Our festivals and celebrations need not be at the cost of our life and environment. Let us vow to play and motivate others to play Holi with environment and human friendly natural colours.

Wishing you a Colourful Holi for all Times to Come With Natural and Safe Colours !!!



Every year the festival of lights fills our life with darkness!!

Air pollution more than doubles and big cities like Delhi become gas chambers. Crackers also release heavy metals among other toxic substances.

Noise levels cross deafening limits.

The Aged and Children are most vulnerable.Others also sufferfrom respiratory disorders like asthma and even heart attacks.

Trees are coated with smoke, which block their photosynthetic process. Birds due to the noise pollutiondisappear from the cities.

Wishing You A Happy and Smokeless Diwali with Lights, Flowers, Sweets, Friends and Joy!

How else can we celebrate Eco-Deepawali :

Eco Visarjan :Festivals like Ganesh Chaturthi, Durga Puja, Diwali are occasions for great joy and celebrations. But unfortunately they also add an even greater load to our already overburdened rivers, lakes and seas. Immersion of idols made of plaster of paris, lime, cement contain toxic substances and silt the water bodies.

Metal or stone idols can be worshipped every year.Also unbaked clay idols, painted with only natural colours and decorations will not pollute water when immersed.

Rangoli: Rangoli made with flour provides food forants . It can also made with natural ingredients like wheat or rice flour or mix with haldi, mehendi and sindur for colour.

CLEAN-India has been successfully campaigning for celebrating ECO-DEEPAWALI through plays and discussions. We invite all to join us in our campaign.


Dussehra is celebrated in many parts of India . Earlier many communities got together and had one common effigy. Now more and more communities have their own effigies, resulting in numerous effigies being burnt in a city like Delhi.

Destroying Ravana is a symbol of victory of good over evil. The effigies are stuffed with crackers which when burnt release a lot of poisonous gases. Thus when we burn the effigies filled with crackers, we only release toxic, meaning we only release more evil.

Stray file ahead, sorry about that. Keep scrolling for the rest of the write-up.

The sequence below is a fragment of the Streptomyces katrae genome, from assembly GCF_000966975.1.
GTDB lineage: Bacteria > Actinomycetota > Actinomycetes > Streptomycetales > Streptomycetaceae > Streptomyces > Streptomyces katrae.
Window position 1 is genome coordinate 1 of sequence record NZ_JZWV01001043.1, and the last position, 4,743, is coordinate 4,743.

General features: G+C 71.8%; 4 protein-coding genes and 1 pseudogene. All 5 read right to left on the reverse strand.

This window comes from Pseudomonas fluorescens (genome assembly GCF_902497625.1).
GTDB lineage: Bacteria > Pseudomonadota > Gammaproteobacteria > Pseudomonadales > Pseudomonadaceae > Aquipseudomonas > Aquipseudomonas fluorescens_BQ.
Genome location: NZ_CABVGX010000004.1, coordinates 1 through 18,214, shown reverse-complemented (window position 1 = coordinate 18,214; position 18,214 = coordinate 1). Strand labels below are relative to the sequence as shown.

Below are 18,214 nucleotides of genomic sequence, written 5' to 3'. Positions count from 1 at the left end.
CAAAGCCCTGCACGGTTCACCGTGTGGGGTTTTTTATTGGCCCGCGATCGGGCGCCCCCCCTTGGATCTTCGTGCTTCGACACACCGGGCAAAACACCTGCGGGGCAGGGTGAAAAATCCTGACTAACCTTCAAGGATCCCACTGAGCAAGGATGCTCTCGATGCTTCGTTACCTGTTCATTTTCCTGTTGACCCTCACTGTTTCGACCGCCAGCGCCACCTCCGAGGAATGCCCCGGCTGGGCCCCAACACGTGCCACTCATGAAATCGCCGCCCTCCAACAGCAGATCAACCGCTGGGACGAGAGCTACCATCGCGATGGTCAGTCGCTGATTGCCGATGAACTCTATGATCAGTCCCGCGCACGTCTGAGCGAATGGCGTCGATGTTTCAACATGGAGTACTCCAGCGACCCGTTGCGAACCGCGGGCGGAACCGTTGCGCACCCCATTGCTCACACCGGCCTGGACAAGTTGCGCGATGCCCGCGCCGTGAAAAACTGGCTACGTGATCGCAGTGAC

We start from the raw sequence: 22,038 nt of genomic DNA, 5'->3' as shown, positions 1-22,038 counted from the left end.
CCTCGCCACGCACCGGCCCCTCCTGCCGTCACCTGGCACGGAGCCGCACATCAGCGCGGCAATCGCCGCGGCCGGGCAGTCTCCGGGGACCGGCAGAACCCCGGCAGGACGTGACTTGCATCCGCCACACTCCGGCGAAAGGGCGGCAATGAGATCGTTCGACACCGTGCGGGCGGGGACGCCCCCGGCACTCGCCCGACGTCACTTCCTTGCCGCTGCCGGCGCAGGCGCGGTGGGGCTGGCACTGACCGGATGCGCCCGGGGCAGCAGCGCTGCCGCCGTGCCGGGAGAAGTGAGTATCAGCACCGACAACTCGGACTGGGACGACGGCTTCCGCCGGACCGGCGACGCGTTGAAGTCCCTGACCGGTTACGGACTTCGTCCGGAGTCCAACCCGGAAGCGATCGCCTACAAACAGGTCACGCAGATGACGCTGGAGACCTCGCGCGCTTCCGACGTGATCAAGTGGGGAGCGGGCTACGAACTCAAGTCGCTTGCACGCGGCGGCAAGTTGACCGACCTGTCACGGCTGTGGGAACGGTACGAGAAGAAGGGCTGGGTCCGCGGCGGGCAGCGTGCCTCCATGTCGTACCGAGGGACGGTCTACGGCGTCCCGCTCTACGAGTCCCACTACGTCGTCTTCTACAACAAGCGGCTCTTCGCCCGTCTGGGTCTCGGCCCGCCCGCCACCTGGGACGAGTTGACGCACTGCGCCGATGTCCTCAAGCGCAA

Let Dussehra be a victory over evil

And not release of more evil !!

How can we celebrate Eco Dussehra?

Simple, do not fill the effigies with fire crackers but choose one of the following options: Make effigy only of paper and burn it. Burning this will release pollution, but will be less as compared to burning crackers. A better option is to fill the effigy with flowers and burst open ( not burn) the effigy. With destruction of Ravana, the world is spread with flowers symbolizing joy. The flowers can be composted. Fill effigy with sweets and goodies. Burst the effigy and distributed the sweets and other goodies. Make effigy with clay and break it. Make sure that such effigies are painted with natural colours.


On Christmas, do you cut a tree or buy a chopped tree ? Here are more environment friendly options:

Instead of cutting a tree for decoration:

  • Use just a branch
  • Better still , grow a Christmas tree (Araucaria) in your home and decorate it every year

Gifts: Give gifts and not packaging material !! Or wrap in handmade / brown / newspaper and not glitter paper which is not recyclable.




Vermi composting is the process by which we can convert organic waste into rich humus by using red earthworms. After a worm ingests organic matter, the matter undergoes a change and what comes out is a rich plant food !


1. Take a broad earthen pot or an old plastic crate. Put a layer of soil at the bottom. Add a layer of cowdung manure or fresh cow dung ontop of this.

2. Introduce some earthworms in it. Put some vegetable peels and leftover food into one corner of the pot , and cover it with a layer of dried leaves.

3. Sprinkle little water to maintain the moisture. Never flood the pot with water as this would cause the worms to drown. During rains cover the pot.

4. The next day remove the leaves and add some more garbage in a separate place. Cover it with leaves again and sprinkle some more water.

5. Repeat the above procedure till the pot is full.

6. Leave the pot for six weeks, but sprinkle water daily.

7. Compost would be ready after 5 – 6 weeks. Compost is ready when all the garbage has decomposed and the pot is full of dark soil like granular substance.


Bio-degradable matter like kitchen and garden waste should be added to the pot. This means all vegetable peels, leftover food, tea leaves, dead leaves and plants. Egg shells should be broken into small pieces before adding it. Meat waste tends to attract mice, so avoid putting it.

Do not add material like plastic, metal, rubber, glass and printed paper.


Best is to keep it at the corner your garden, in a shaded place. If you do not have a garden, keep it in the corner of your balcony / terrace (prefer a shady corner). The place should also be sheltered from other animals like cats, dogs and mice. Keeping it in your room is not a good idea as the pot may attract insects which you may not welcome.